Character Traits For Business Success: #4 – Unwavering Self Control

In a previous post, I wrote that qualities of character in the CEO were a more important indicator of business success than the business model. In this, and the next few posts, I’m going to share those character traits that I believe are most conducive to business success.

First, a disclaimer. This is one person’s point of view. This is not the result of some study that surveyed 10,000 business owners. Instead, it is the result of my personal, anecdotal experience. I’ve spoken to and with thousands of business executives in the US and other countries, and personally and contractually worked with over 459 of them. I have, I believe, achieved a breadth of experience in the world of business that, coupled with a touch of wisdom, has a validity of its own.

With that disclaimer behind us, let’s tackle the subject.

Previously, I argued for these character traits: An unquenchable work ethic, an ability, and propensity to learn and a continuous quest for MORE. To that list, I’m adding Unwavering self-control.

Specifically, that means that one exhibits the ability to control emotions and to moderate words and actions. It has both a positive and a negative element to it. Let’s unpack this.

When it comes to controlling emotions, it means that you don’t let a flash of negative emotions erupt and produce negative results. For example, one of your customers may make a disparaging remark about your company, or one of your employees is late for the third time this week. Your natural tendency is to get irritated and defensive and let that emotion out in a way that may damage the relationship permanently. That’s a lack of self-control. On the other hand, if you catch yourself, take a deep breath, and choose your words and your reaction mindfully, you are acting with self-control.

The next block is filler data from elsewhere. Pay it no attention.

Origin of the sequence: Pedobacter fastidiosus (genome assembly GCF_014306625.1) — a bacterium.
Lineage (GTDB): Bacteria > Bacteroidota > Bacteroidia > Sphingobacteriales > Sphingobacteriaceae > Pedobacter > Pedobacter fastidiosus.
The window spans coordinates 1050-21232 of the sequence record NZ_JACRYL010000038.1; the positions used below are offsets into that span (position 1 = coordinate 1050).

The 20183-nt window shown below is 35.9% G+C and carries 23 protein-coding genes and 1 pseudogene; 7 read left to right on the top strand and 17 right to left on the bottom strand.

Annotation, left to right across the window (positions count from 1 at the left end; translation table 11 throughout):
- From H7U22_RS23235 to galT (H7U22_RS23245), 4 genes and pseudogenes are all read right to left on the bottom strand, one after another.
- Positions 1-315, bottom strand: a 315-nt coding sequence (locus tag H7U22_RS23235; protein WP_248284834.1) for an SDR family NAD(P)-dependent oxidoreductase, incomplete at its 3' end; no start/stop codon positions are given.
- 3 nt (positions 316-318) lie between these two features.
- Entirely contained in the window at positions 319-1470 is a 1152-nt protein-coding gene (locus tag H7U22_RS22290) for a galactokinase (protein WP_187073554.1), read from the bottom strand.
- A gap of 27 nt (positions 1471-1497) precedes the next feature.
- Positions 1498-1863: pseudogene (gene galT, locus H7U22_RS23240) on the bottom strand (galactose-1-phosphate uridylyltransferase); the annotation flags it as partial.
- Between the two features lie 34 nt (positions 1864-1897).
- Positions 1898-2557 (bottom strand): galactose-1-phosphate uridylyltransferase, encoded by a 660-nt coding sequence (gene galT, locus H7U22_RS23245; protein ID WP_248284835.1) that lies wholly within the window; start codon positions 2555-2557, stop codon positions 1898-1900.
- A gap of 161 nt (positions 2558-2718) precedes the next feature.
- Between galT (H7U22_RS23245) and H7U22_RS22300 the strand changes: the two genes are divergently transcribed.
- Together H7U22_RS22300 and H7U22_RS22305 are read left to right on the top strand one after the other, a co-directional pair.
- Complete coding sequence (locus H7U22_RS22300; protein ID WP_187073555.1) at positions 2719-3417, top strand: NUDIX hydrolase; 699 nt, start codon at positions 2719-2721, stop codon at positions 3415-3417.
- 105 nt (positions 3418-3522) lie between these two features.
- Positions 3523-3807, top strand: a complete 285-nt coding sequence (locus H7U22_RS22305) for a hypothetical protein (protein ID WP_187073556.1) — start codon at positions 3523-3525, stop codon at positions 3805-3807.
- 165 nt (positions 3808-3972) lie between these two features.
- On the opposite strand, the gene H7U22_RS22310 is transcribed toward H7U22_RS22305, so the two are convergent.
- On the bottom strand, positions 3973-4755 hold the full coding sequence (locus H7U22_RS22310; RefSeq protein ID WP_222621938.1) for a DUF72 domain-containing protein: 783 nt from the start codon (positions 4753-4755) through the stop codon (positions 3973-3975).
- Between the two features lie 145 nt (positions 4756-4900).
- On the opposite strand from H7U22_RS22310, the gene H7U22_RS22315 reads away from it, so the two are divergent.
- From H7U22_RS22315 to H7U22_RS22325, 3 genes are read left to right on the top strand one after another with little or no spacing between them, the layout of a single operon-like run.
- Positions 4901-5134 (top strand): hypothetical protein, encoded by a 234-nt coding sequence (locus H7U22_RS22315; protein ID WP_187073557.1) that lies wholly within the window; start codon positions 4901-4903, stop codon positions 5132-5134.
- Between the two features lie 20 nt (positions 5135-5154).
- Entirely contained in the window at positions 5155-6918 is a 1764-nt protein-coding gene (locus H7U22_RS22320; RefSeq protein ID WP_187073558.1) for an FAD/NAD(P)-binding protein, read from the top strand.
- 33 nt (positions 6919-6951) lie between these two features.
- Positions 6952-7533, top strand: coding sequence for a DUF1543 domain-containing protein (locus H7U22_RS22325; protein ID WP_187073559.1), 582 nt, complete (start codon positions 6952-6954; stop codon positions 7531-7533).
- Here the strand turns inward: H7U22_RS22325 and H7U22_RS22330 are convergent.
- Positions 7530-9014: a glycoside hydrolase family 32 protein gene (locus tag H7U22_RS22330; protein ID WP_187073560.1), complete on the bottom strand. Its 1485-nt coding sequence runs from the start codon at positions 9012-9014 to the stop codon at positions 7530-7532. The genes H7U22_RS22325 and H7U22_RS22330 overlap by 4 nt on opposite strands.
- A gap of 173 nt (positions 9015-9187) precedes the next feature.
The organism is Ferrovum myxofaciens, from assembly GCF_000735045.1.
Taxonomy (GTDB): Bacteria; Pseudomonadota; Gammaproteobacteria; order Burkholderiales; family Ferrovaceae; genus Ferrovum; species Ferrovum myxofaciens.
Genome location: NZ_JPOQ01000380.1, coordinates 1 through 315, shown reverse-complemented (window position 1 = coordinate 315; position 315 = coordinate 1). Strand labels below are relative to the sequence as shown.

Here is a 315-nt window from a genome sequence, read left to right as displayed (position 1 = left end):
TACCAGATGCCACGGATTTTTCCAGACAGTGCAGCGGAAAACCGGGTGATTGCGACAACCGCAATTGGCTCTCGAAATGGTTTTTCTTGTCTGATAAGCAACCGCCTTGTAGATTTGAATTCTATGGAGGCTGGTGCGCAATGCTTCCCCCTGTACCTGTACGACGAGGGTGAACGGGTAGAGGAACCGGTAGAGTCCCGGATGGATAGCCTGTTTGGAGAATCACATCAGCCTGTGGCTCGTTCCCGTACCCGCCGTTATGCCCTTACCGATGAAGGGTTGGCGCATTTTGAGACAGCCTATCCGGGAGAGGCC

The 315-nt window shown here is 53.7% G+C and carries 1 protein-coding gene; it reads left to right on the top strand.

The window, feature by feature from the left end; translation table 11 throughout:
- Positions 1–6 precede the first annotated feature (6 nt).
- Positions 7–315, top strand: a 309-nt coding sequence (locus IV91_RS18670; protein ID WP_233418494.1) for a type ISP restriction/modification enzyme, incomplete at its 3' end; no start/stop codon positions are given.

Not only do we need to control our negative emotions, but we need to proactively and intentionally spread positive emotions. The classic book, The One Minute Manager, builds the case for walking around, finding something that your employees are doing well, and praising them for it. In other words, intentionally and willfully developing the habit of praising specific actions and thereby spreading positive emotions.

But it’s not only our emotions that we need to control, it is how they express themselves via our words and actions. We all know that a careless word, spoken without thinking, can cause harm that lasts far beyond the moment. The business person who nurtures the character trait of self-control works at checking his/her words before he launches them out into the atmosphere.

The positive side of this is the practice of intentionally and mindfully speaking and writing positive words. The short praises mentioned above is one such example. The encouraging email and the sincere compliment are others.

So, the person who exhibits self-control has nurtured the habit of moderating his/her negative emotions and checking words and actions before they cause harm. On the other hand, the positive expression of this calls for the self-controlled person to proactively, intentionally and willfully engage in words and actions which disseminate positive emotions and productive actions.

That takes discipline. I often use this example in my seminars. I am a lap swimmer. Which means I get up in the morning, once or twice a week and swim laps. Now, imagine the middle of winter, in Michigan, my home state. At 6 AM it is dark, and cold. I have to drive to the pool through snow, slush, and wind. Next, I need to find a parking spot, slip and slide down the sidewalk, often with the snow dribbling down inside my shoes. Once there, I change into my suit, and then jump into a pool of very cool water, and engage, for the next 30 minutes, in the most boring exercise known to man.